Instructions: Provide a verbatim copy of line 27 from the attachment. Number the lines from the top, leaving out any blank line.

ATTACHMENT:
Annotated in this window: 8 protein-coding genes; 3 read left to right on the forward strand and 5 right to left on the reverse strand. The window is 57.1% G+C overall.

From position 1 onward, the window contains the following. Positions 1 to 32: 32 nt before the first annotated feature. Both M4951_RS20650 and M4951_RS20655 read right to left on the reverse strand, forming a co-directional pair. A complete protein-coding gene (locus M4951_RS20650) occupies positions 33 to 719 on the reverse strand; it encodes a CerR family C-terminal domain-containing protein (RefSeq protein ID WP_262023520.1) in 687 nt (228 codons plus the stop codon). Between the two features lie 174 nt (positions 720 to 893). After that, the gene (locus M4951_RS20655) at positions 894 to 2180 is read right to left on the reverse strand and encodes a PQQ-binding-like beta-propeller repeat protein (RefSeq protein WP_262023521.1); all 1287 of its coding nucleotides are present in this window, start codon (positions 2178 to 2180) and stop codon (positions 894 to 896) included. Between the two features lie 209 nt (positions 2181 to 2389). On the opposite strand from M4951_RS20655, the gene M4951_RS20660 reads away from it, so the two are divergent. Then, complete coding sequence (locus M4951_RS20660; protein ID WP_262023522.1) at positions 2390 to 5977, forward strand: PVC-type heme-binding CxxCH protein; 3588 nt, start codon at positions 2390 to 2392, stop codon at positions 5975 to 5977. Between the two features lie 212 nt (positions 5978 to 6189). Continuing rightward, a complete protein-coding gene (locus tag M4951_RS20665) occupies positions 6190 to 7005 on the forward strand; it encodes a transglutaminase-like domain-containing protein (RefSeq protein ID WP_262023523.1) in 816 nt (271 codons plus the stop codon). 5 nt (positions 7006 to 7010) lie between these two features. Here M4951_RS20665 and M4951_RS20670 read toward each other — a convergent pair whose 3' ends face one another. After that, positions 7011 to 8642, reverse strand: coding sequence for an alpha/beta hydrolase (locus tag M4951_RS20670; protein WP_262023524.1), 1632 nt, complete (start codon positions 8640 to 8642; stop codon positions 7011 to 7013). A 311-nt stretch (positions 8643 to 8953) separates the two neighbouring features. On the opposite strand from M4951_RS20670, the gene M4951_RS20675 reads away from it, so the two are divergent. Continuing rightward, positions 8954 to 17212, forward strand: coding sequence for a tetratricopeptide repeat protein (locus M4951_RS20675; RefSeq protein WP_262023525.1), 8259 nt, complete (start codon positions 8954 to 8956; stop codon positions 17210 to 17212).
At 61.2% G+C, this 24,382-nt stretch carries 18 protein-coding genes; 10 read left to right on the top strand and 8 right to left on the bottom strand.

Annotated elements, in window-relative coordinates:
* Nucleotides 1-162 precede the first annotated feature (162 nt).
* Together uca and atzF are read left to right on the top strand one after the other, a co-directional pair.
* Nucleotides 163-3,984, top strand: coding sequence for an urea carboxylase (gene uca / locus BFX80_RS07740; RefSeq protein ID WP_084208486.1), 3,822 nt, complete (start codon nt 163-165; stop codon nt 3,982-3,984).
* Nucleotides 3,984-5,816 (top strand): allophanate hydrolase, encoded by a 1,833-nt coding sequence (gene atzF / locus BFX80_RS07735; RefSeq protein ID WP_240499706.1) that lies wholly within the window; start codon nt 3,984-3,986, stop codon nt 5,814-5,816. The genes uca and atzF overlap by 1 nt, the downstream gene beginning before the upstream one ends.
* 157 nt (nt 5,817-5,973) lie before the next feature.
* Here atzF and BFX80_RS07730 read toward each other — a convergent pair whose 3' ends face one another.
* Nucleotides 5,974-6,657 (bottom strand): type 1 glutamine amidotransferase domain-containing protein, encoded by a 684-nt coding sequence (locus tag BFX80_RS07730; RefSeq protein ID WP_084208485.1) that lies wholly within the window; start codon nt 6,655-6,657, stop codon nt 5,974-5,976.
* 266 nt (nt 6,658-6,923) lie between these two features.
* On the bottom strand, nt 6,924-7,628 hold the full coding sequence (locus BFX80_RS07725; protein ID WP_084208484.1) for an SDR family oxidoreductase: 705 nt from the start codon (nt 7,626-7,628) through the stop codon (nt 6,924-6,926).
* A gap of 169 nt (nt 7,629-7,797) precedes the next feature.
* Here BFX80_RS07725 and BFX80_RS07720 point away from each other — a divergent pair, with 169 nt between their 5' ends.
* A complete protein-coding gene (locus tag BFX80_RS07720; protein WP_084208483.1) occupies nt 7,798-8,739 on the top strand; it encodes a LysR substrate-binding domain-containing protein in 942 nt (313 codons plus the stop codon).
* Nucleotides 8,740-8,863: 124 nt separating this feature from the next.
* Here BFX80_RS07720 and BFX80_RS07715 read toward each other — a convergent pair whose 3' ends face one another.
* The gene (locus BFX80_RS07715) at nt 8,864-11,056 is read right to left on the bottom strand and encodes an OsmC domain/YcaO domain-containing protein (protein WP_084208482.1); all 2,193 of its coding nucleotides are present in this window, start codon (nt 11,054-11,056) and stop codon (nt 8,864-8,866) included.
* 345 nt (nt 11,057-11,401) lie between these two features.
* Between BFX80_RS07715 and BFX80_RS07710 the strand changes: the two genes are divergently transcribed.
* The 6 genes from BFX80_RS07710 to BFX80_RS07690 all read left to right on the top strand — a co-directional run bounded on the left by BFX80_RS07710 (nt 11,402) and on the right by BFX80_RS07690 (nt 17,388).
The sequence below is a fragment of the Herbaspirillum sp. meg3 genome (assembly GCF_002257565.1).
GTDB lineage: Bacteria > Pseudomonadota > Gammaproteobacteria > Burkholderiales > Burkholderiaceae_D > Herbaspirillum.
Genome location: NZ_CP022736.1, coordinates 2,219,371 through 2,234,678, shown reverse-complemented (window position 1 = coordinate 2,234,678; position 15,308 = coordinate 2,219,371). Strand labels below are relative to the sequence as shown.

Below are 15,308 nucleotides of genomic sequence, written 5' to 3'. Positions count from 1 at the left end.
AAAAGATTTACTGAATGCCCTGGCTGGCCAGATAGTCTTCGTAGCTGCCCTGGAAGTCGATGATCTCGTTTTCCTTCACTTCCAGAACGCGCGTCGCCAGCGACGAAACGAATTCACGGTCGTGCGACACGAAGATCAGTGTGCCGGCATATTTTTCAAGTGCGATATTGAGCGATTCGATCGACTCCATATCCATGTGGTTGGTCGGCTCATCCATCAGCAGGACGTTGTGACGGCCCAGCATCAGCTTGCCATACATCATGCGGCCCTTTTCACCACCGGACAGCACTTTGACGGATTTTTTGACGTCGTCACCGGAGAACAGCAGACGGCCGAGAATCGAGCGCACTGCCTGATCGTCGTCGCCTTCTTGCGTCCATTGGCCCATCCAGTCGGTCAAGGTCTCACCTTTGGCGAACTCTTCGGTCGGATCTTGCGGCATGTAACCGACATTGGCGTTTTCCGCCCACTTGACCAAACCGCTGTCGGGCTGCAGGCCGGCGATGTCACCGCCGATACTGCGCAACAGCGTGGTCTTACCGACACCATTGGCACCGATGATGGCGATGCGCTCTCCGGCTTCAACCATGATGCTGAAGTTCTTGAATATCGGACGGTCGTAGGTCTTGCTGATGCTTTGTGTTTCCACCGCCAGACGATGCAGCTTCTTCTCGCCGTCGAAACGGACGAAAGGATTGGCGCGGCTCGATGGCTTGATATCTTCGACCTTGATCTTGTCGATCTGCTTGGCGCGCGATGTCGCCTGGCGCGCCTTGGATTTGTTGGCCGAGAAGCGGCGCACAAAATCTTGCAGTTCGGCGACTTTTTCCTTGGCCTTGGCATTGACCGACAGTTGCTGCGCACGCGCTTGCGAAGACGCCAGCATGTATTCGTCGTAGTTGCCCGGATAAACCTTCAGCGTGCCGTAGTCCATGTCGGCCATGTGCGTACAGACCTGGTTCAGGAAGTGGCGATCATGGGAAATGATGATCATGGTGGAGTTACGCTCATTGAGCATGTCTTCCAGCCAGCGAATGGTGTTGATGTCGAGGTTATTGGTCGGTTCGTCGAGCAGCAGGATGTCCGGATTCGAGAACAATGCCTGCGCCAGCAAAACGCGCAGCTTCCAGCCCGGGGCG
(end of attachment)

AAAAGATTTACTGAATGCCCTGGCTGGCCAGATAGTCTTCGTAGCTGCCCTGGAAGTCGATGATCTCGTTTTCCTTCACTTCCAGAACGCGCGTCGCCAGCGACGAAACGAATTCACGGTCGTGCGACACGAAGATCAGTGTGCCGGCATATTTTTCAAGTGCGATATTGAGCGATTCGATCGACTCCATATCCATGTGGTTGGTCGGCTCATCCATCAGCAGGACGTTGTGACGGCCCAGCATCAGCTTGCCATACATCATGCGGCCCTTTTCACCACCGGACAGCACTTTGACGGATTTTTTGACGTCGTCACCGGAGAACAGCAGACGGCCGAGAATCGAGCGCACTGCCTGATCGTCGTCGCCTTCTTGCGTCCATTGGCCCATCCAGTCGGTCAAGGTCTCACCTTTGGCGAACTCTTCGGTCGGATCTTGCGGCATGTAACCGACATTGGCGTTTTCCGCCCACTTGACCAAACCGCTGTCGGGCTGCAGGCCGGCGATGTCACCGCCGATACTGCGCAACAGCGTGGTCTTACCGACACCATTGGCACCGATGATGGCGATGCGCTCTCCGGCTTCAACCATGATGCTGAAGTTCTTGAATATCGGACGGTCGTAGGTCTTGCTGATGCTTTGTGTTTCCACCGCCAGACGATGCAGCTTCTTCTCGCCGTCGAAACGGACGAAAGGATTGGCGCGGCTCGATGGCTTGATATCTTCGACCTTGATCTTGTCGATCTGCTTGGCGCGCGATGTCGCCTGGCGCGCCTTGGATTTGTTGGCCGAGAAGCGGCGCACAAAATCTTGCAGTTCGGCGACTTTTTCCTTGGCCTTGGCATTGACCGACAGTTGCTGCGCACGCGCTTGCGAAGACGCCAGCATGTATTCGTCGTAGTTGCCCGGATAAACCTTCAGCGTGCCGTAGTCCATGTCGGCCATGTGCGTACAGACCTGGTTCAGGAAGTGGCGATCATGGGAAATGATGATCATGGTGGAGTTACGCTCATTGAGCATGTCTTCCAGCCAGCGAATGGTGTTGATGTCGAGGTTATTGGTCGGTTCGTCGAGCAGCAGGATGTCCGGATTCGAGAACAATGCCTGCGCCAGCAAAACGCGCAGCTTCCAGCCCGGGGCG